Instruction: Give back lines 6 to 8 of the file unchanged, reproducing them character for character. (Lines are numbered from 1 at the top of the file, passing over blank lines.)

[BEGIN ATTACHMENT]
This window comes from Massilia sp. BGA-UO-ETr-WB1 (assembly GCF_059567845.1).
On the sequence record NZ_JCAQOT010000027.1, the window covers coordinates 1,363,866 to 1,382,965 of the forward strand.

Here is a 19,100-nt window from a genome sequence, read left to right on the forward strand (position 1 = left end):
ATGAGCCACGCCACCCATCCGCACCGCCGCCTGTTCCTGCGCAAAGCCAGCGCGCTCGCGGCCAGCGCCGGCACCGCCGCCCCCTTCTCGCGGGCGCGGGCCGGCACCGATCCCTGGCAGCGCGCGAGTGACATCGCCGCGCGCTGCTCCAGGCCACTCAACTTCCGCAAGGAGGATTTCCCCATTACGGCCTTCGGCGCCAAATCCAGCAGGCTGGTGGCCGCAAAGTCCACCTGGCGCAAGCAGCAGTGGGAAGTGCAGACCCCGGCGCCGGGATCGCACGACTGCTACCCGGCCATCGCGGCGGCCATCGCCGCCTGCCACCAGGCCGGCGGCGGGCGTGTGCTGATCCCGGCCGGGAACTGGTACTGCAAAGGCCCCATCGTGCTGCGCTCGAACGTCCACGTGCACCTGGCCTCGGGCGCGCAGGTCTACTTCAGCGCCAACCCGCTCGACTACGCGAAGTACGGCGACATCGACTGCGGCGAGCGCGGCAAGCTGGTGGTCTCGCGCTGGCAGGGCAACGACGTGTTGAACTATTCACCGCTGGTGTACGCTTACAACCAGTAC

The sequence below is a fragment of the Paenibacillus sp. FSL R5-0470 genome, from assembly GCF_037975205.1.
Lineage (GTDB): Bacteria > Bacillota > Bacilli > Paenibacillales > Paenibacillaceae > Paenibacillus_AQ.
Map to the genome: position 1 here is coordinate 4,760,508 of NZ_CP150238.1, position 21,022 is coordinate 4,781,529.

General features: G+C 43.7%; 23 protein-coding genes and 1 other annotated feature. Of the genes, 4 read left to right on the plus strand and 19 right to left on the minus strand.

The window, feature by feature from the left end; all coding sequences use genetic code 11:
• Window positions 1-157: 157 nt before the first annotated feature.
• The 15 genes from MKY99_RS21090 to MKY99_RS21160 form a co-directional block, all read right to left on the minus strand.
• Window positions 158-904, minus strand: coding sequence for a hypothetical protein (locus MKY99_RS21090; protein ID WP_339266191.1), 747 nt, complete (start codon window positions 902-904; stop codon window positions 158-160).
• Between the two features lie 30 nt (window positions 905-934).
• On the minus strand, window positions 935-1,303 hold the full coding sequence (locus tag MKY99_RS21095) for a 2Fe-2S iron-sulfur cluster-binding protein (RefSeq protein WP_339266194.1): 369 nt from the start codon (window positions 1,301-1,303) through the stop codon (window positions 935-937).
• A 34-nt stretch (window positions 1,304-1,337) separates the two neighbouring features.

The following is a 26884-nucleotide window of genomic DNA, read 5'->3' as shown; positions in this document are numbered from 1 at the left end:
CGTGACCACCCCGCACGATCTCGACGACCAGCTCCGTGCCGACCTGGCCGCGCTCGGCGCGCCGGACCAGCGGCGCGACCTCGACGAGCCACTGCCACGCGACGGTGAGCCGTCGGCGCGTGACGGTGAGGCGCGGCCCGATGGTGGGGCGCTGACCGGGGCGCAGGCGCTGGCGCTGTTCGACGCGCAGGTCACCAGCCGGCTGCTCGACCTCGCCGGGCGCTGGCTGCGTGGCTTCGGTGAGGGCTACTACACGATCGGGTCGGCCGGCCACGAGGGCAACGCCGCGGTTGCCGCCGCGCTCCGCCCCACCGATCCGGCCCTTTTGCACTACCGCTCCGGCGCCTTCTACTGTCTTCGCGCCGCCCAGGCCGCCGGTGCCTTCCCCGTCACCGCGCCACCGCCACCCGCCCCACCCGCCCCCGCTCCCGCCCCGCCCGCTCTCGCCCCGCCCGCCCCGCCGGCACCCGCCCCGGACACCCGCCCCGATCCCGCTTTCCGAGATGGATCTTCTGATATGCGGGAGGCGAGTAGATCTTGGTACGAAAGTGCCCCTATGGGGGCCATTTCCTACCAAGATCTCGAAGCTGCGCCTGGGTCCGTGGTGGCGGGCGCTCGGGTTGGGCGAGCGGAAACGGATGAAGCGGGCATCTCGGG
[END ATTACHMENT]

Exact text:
Lineage (GTDB): Bacteria > Bacillota > Bacilli > Paenibacillales > Paenibacillaceae > Paenibacillus_AQ.
Map to the genome: position 1 here is coordinate 4,760,508 of NZ_CP150238.1, position 21,022 is coordinate 4,781,529.

General features: G+C 43.7%; 23 protein-coding genes and 1 other annotated feature. Of the genes, 4 read left to right on the plus strand and 19 right to left on the minus strand.